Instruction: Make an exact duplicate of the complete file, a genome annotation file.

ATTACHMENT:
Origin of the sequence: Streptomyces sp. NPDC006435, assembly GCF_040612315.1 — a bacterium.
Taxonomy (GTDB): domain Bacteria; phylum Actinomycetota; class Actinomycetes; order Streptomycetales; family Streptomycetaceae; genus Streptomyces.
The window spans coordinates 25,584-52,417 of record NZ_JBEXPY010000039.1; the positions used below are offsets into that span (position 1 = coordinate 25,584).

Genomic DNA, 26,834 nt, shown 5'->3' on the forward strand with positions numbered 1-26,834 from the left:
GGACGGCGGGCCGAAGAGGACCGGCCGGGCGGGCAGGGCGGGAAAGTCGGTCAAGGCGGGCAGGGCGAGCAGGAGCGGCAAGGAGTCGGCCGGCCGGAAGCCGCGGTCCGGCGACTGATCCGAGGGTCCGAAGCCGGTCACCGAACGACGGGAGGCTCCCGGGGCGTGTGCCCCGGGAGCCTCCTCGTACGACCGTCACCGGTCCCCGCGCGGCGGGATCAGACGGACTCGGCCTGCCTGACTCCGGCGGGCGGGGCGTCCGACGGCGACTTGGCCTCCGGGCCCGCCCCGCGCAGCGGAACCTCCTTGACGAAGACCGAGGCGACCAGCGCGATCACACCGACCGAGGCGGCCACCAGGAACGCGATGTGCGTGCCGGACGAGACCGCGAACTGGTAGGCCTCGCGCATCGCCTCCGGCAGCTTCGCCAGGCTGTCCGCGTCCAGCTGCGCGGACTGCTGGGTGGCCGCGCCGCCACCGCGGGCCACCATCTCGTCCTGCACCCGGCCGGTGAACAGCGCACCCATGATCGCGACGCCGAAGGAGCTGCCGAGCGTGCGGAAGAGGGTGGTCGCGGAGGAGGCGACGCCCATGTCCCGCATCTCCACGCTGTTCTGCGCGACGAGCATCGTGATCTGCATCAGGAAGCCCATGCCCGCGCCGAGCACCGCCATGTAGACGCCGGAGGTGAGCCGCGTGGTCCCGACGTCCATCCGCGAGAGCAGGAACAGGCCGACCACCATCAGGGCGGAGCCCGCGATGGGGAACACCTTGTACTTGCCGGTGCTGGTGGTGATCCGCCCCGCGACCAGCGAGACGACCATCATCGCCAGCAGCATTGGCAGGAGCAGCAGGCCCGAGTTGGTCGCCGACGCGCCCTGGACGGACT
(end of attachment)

Origin of the sequence: Streptomyces sp. NPDC006435, assembly GCF_040612315.1 — a bacterium.
Taxonomy (GTDB): domain Bacteria; phylum Actinomycetota; class Actinomycetes; order Streptomycetales; family Streptomycetaceae; genus Streptomyces.
The window spans coordinates 25,584-52,417 of record NZ_JBEXPY010000039.1; the positions used below are offsets into that span (position 1 = coordinate 25,584).

Genomic DNA, 26,834 nt, shown 5'->3' on the forward strand with positions numbered 1-26,834 from the left:
GGACGGCGGGCCGAAGAGGACCGGCCGGGCGGGCAGGGCGGGAAAGTCGGTCAAGGCGGGCAGGGCGAGCAGGAGCGGCAAGGAGTCGGCCGGCCGGAAGCCGCGGTCCGGCGACTGATCCGAGGGTCCGAAGCCGGTCACCGAACGACGGGAGGCTCCCGGGGCGTGTGCCCCGGGAGCCTCCTCGTACGACCGTCACCGGTCCCCGCGCGGCGGGATCAGACGGACTCGGCCTGCCTGACTCCGGCGGGCGGGGCGTCCGACGGCGACTTGGCCTCCGGGCCCGCCCCGCGCAGCGGAACCTCCTTGACGAAGACCGAGGCGACCAGCGCGATCACACCGACCGAGGCGGCCACCAGGAACGCGATGTGCGTGCCGGACGAGACCGCGAACTGGTAGGCCTCGCGCATCGCCTCCGGCAGCTTCGCCAGGCTGTCCGCGTCCAGCTGCGCGGACTGCTGGGTGGCCGCGCCGCCACCGCGGGCCACCATCTCGTCCTGCACCCGGCCGGTGAACAGCGCACCCATGATCGCGACGCCGAAGGAGCTGCCGAGCGTGCGGAAGAGGGTGGTCGCGGAGGAGGCGACGCCCATGTCCCGCATCTCCACGCTGTTCTGCGCGACGAGCATCGTGATCTGCATCAGGAAGCCCATGCCCGCGCCGAGCACCGCCATGTAGACGCCGGAGGTGAGCCGCGTGGTCCCGACGTCCATCCGCGAGAGCAGGAACAGGCCGACCACCATCAGGGCGGAGCCCGCGATGGGGAACACCTTGTACTTGCCGGTGCTGGTGGTGATCCGCCCCGCGACCAGCGAGACGACCATCATCGCCAGCAGCATTGGCAGGAGCAGCAGGCCCGAGTTGGTCGCCGACGCGCCCTGGACGGACT